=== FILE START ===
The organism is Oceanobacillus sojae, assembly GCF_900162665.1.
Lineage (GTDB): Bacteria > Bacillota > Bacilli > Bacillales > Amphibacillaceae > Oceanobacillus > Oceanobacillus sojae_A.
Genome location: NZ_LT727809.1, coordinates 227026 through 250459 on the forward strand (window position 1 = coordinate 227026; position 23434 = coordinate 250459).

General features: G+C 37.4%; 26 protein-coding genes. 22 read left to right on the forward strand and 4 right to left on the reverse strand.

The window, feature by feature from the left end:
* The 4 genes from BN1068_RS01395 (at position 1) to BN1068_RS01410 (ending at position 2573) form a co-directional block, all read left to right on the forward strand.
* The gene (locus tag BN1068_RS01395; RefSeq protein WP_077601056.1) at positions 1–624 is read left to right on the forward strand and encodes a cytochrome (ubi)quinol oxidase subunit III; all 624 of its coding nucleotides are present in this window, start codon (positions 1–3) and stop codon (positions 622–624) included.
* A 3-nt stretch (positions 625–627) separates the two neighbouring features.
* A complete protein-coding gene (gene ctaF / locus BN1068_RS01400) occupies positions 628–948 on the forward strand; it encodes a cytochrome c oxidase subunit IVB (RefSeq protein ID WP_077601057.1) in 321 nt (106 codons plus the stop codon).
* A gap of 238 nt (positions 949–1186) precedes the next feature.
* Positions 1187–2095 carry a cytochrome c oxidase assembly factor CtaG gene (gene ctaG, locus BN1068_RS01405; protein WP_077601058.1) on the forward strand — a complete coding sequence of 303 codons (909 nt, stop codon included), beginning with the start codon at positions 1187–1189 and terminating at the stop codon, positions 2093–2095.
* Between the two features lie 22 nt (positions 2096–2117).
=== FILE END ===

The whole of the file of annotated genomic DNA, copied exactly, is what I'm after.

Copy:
The organism is Oceanobacillus sojae, assembly GCF_900162665.1.
Lineage (GTDB): Bacteria > Bacillota > Bacilli > Bacillales > Amphibacillaceae > Oceanobacillus > Oceanobacillus sojae_A.
Genome location: NZ_LT727809.1, coordinates 227026 through 250459 on the forward strand (window position 1 = coordinate 227026; position 23434 = coordinate 250459).

General features: G+C 37.4%; 26 protein-coding genes. 22 read left to right on the forward strand and 4 right to left on the reverse strand.

The window, feature by feature from the left end:
* The 4 genes from BN1068_RS01395 (at position 1) to BN1068_RS01410 (ending at position 2573) form a co-directional block, all read left to right on the forward strand.
* The gene (locus tag BN1068_RS01395; RefSeq protein WP_077601056.1) at positions 1–624 is read left to right on the forward strand and encodes a cytochrome (ubi)quinol oxidase subunit III; all 624 of its coding nucleotides are present in this window, start codon (positions 1–3) and stop codon (positions 622–624) included.
* A 3-nt stretch (positions 625–627) separates the two neighbouring features.
* A complete protein-coding gene (gene ctaF / locus BN1068_RS01400) occupies positions 628–948 on the forward strand; it encodes a cytochrome c oxidase subunit IVB (RefSeq protein ID WP_077601057.1) in 321 nt (106 codons plus the stop codon).
* A gap of 238 nt (positions 949–1186) precedes the next feature.
* Positions 1187–2095 carry a cytochrome c oxidase assembly factor CtaG gene (gene ctaG, locus BN1068_RS01405; protein WP_077601058.1) on the forward strand — a complete coding sequence of 303 codons (909 nt, stop codon included), beginning with the start codon at positions 1187–1189 and terminating at the stop codon, positions 2093–2095.
* Between the two features lie 22 nt (positions 2096–2117).